The agreement by Standard Chartered to pay $40 million (R536 million) in fines to settle claims from US authorities related to manipulation of currency prices, including the rand, might be grim news for the commercial bank in South Africa.
While Standard Chartered has admitted to the New York state department of financial services that it manipulated currencies, it is waging a protracted fight in South Africa with the Competition Commission on similar charges.
In an order issued on January 29, US financial services authorities said Standard Chartered engaged in “unsafe, unsound and improper conduct” in its foreign exchange business between 2007 and 2013.
The conduct refers to Standard Chartered currency traders who sought to coordinate and manipulate prices with peers at other banks to move the rand and other emerging market currencies.
“Standard Chartered traders used a variety of improper tactics to benefit the bank – and themselves – by maximising profits or minimising losses at the expense of the bank’s customers, or customers of other banks that were impacted by the misconduct,” reads the US financial services authorities’ order.
Some of the improper activity by at least three Standard Chartered traders was conducted through emails, phone calls and an online chat room called the ‘Old Gits’.
‘We should be able to bully people’
“I think we need an Old Gits meeting to discuss good olé [South African rand] manipulation. We should be able to bully people now far more than any other [currency],” said one trader in the chat room in January 2008, the order document reads.
The Competition Commission said the order by the US financial service authority on Standard Chartered would boost its case in South Africa.
“The order puts the banks on the spot. They have pleaded guilty overseas on the same charges and merits we have brought but pleaded something else in South Africa because they have deep pockets to fight the commission,” the competition watchdog’s spokesperson Sipho Ngwema told Moneyweb.
A lawyer who asked not to be named supported Ngwema’s views, saying it would be difficult for Standard Chartered to fight the commission’s currency manipulation investigation.
Commenting on the inclusion of Standard Charted traders and their attempts to manipulate the rand, a local spokesperson said the bank will continue to cooperate with the commission’s investigation.
“As this is currently a legal matter, you will appreciate that we can’t say any more at this point in time except to assure you of our ongoing commitment to fully uphold the laws and regulations that govern the way we do business in South Africa,” said Standard Chartered’s Geraldine Matchaba.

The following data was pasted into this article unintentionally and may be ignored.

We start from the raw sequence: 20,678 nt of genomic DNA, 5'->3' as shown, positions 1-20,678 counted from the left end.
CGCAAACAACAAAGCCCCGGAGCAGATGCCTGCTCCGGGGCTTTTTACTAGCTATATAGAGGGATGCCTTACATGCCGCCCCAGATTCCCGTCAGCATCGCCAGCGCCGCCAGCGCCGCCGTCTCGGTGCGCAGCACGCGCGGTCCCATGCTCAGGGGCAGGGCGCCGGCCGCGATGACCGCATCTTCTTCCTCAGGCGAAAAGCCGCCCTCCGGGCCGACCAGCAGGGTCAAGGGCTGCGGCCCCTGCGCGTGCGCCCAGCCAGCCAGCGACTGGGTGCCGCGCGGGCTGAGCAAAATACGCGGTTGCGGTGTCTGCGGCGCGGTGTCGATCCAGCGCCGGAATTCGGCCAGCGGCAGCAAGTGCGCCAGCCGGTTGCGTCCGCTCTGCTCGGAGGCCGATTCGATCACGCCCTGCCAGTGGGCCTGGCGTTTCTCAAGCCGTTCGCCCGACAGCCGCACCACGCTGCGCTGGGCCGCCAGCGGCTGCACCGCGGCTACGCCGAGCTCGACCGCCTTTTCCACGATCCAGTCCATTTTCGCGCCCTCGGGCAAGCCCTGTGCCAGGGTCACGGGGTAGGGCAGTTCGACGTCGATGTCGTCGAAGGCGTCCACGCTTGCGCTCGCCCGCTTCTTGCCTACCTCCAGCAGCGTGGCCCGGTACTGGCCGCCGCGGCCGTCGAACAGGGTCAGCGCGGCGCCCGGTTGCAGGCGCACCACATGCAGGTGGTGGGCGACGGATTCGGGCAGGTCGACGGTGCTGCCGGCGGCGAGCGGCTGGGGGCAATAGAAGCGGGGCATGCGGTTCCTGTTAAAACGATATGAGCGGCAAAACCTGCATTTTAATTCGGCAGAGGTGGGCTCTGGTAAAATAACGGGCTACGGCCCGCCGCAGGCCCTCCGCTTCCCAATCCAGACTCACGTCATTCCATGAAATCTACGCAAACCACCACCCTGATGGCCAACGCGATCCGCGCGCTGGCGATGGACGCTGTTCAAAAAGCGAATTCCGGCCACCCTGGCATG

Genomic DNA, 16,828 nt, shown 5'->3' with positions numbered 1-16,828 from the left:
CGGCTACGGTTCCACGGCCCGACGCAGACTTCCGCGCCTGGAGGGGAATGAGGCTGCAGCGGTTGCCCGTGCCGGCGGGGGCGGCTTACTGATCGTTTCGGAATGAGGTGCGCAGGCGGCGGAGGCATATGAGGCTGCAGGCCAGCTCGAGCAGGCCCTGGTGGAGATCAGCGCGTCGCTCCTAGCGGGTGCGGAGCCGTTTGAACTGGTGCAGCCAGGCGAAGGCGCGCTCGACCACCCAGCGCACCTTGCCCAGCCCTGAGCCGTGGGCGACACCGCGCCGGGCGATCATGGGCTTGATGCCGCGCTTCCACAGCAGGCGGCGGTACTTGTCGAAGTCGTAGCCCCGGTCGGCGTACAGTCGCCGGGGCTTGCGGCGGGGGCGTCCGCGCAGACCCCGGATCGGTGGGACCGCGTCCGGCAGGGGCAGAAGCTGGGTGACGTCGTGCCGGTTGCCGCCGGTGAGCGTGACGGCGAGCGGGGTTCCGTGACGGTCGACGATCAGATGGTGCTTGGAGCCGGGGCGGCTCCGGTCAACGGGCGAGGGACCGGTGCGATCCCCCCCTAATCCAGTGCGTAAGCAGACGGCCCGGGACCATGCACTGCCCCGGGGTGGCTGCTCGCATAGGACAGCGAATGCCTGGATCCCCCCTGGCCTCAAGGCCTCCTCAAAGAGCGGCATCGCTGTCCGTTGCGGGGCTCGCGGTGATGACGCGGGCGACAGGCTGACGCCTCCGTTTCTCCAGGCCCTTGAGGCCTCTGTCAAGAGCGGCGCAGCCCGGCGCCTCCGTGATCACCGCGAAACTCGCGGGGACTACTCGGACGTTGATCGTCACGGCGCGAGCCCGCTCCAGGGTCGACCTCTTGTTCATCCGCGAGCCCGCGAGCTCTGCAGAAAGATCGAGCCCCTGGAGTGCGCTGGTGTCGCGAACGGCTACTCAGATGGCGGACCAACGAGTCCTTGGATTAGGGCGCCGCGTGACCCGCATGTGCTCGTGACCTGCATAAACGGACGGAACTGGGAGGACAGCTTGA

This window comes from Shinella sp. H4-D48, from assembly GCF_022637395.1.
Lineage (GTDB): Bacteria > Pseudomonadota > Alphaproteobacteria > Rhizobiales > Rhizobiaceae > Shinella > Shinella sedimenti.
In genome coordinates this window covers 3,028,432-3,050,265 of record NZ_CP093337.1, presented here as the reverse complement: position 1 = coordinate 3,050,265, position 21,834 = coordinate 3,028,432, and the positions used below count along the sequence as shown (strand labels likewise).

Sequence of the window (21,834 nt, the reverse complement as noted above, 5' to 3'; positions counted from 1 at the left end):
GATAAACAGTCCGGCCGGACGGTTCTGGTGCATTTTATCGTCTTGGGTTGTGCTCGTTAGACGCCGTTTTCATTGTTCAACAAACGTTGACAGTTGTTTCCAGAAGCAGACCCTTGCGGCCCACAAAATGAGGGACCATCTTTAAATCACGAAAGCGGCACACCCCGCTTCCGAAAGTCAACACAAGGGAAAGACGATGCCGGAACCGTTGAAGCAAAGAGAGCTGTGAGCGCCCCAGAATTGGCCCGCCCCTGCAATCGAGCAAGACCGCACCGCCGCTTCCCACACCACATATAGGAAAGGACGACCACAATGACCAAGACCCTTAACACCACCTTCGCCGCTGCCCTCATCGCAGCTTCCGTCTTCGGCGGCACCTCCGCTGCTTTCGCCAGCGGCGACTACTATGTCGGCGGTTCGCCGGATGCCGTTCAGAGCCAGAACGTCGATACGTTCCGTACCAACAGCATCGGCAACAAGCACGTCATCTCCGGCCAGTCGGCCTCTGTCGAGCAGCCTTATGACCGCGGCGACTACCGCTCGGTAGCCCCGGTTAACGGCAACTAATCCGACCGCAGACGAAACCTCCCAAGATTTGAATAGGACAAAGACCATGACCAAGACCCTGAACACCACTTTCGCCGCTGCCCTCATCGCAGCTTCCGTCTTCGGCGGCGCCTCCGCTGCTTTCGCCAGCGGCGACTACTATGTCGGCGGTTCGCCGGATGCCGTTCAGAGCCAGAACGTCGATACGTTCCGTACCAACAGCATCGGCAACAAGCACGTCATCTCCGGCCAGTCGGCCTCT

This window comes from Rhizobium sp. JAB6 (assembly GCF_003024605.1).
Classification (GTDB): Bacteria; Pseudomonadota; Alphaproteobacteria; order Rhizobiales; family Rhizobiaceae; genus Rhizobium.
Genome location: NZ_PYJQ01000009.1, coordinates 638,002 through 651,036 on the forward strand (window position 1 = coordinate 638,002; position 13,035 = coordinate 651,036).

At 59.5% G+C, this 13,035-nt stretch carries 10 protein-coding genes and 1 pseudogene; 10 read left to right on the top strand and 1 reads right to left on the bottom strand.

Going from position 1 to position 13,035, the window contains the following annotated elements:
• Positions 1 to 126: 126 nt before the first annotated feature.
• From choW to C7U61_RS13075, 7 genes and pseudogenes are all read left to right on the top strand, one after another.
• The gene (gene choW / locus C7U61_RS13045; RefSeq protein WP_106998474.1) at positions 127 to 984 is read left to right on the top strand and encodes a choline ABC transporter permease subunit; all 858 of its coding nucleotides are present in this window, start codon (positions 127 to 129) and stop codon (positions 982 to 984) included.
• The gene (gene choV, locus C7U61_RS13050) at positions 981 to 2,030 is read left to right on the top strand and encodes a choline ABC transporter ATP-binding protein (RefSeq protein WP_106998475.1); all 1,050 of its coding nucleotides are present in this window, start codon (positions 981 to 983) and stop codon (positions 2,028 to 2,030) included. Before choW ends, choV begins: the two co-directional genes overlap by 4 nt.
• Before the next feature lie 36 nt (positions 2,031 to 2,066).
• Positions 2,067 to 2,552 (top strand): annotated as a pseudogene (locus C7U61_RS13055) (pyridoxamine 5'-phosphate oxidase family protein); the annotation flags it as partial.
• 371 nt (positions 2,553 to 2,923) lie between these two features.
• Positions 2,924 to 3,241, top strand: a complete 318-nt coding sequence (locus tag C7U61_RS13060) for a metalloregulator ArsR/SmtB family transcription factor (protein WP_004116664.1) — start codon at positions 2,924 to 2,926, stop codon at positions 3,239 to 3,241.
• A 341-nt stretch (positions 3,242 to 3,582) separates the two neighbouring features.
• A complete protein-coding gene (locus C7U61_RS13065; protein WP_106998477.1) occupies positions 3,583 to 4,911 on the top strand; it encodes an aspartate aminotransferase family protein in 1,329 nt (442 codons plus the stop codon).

The commission has had a protracted currency rigging battle with Standard Chartered and 22 other banks, among them Standard Bank of SA, Investec Bank, Bank of America, Merrill Lynch International, JP Morgan Chase, HSBC Bank and Credit Suisse Group.
Read: Banks are dodging accountability in forex-rigging case, CompCom argues
Bank traders are accused of entering into a general agreement to collude on prices for bids, offers and bid-offer spreads for spot trades in relation to currency trading since 2007. In doing so, they allegedly used platforms such as the Reuters currency trading platform and the Bloomberg instant messaging system (chat room), as well as telephone conversations and meetings, to coordinate their alleged collusive trading activities.
The commission is pushing for a 10% fine on annual turnover against the banks or for them to settle with it – as in the case of Citibank, which paid an administrative penalty of R69.5 million in March 2017.
Since the commission referred its currency manipulation case to the Competition Tribunal in February 2017, banks have fiercely fought the commission by raising objections such as whether the commission has jurisdiction over foreign entities, including Standard Chartered.
Meanwhile, Investec wants the commission’s conduct to be declared by the tribunal as “vexatious and unreasonable”, accusing the commission of missing deadlines on submitting affidavits, and changing its tune on the request for separate hearings of banks.
The merits of the commission’s case have not been heard as the tribunal has yet to rule on the objections raised by banks.